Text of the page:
The Poodle is a very proud and noble dog and is well-known for carrying himself thusly. Very active and intelligent, they are keen canines who tend to consider themselves top dog. While they can get along well with children and other pets that they are raised with, they are originally bred as hunting dogs, so should be watched with birds and smaller animals. On the whole, however, the Poodle is a very attentive animal who seeks to please his human and keep everyone happy.
Poodle Health Concerns
Like any breed of dog, the Poodle is subject to a variety of health concerns. Your best bet is, when deciding to choose a new Poodle puppy, check around with several breeders and ask about the various health issues that can affect these beautiful little dogs. A reputable breeder should be well-versed in the health concerns and should be able to give you more details, as well as showing you the sire and dam of your potential puppy. Some of the health problems that can affect Poodles include:
Toy and Miniature Poodles:
Progressive retinal atrophy
Miniature Poodles are also subject to:
The Standard Poodle:
Progressive retinal atrophy
Poodle Exercise Needs
A high-spirited and active dog, the Poodle is one who likes to stay busy. While he does not require a home in the country, he is still perfectly at home in those surroundings and, if confined to city life, will undoubtedly drag his owner out for numerous walks or trips to the dog park on a daily basis. Due to their intelligence and activity levels, they are ideal animals for obedience events and canine obstacle courses.
Poodle Training Tips
The Poodle is an incredibly intelligent breed and one that desires to please his owner. For these reasons, he is generally very easy to train and receptive to the praises that he receives for good behavior. It is said that the Poodle is the quickest breed to catch on to verbal commands and that he is capable of understanding short sentence commands.
Obedience classes are highly recommended if you are inexperienced with training dogs – not only does it teach your dog basic commands and obedience, but it also teaches you how better to understand your new Poodle puppy, and what methods he bests responds to. In no time, you two are sure to be teaching one another new tricks.
Poodle Grooming Tips
The Princess of Primp, the Poodle is perhaps one of the most elaborately clipped dogs in the world. Whether clipped or unclipped, they possess a curly coat that will grow in tight ringlets if left unattended. Of course, most people will tell you half the fun of having a poodle is the coiffed appearance of this pampered pooch. What few realize, however, is that there is more than one way to powder-puff your Poodle:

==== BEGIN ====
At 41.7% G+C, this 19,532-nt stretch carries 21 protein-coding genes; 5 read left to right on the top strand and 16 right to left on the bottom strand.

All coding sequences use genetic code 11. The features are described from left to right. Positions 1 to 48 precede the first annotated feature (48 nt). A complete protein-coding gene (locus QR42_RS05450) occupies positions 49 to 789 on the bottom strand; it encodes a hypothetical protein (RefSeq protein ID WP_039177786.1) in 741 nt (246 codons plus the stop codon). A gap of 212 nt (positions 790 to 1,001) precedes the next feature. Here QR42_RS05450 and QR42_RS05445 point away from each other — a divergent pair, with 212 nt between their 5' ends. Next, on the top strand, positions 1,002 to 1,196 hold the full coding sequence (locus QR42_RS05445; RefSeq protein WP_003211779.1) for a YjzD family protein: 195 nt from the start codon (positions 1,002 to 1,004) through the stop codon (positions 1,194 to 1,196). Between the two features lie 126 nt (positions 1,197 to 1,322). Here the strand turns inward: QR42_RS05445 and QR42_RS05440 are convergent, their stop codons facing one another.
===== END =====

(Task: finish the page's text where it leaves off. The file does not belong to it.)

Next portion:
The Puppy Clip: If under a year in age, the Poodle is often shown in what is known as the “puppy clip.” In this clip, the face, throat, feet, and the base of the Poodle’s tail are shaved and the rest of the coat is left long, save for a pompon on the end of the dog’s tail.
The English Saddle: Clipping the face, throat, forelegs, feet and base of the tail, the Poodle is left with puffs of hair on the forelegs and a pompon on his tail. A short blanketing of hair is left over the hindquarters, save for a curved shaved area on each flank and two bands shaved into each hind leg. The rest of the coat may be left long.
The Continental: When clipping a Poodle in a “Continental” style, the face, throat, feet, and the base of the Poodle’s tail are shaved, as are the hindquarters. Optional pompons may be left on the hips, but the legs are always shaved with puffs on the front legs and bracelets on the hind and the dog sports a pompon on the end of his tail, as well.
Sporting: The Poodle that is clipped in a “Sporting” style has his face, throat, feet and the base of his tail shaved, but the top of his head is scissor-cut into a simple cap. The remainder of the body is either clipped or scissor-cut to a length of no more than an inch, following the lines of the dog’s body. As always, the Poodle’s tail sports a pompon at the end.
Finding a Reputable Poodle Breeder Near You
Find a reputable local puppy breeder on our Poodle Dog Breeder Directory.
Choosing the right Poodle breeder is one of the most important decisions you’ll make in your quest for the perfect Poodle puppy. There are many dog breeders out there – some are highly responsible – others not so much.
We recommend the following criteria be used when choosing a responsible Poodle breeder:
- Breeding only health screened, AKC registered parents, or health screened generational Cockapoos with AKC registered, health screened lineage.
- Breeds for health and temperament.
- Is knowledgeable and truthful about their dogs and puppies, and does not make exaggerated claims as to the non-shedding or hypoallergenic traits of the breed.
- Offers advice and assistance with housetraining, puppy care, nutrition, etc.
- Places puppies only with carefully screened owners with a good potential for providing a loving, forever home.
- Puts the welfare of her dogs and puppies before profit.
- Is committed to her dogs and puppies for life, and will provide advice and support after you take your puppy home.
- Can provide you with plenty of references from past puppy buyers, veterinary references, etc.
Additional Poodle Resources
Learn more about Poodles here.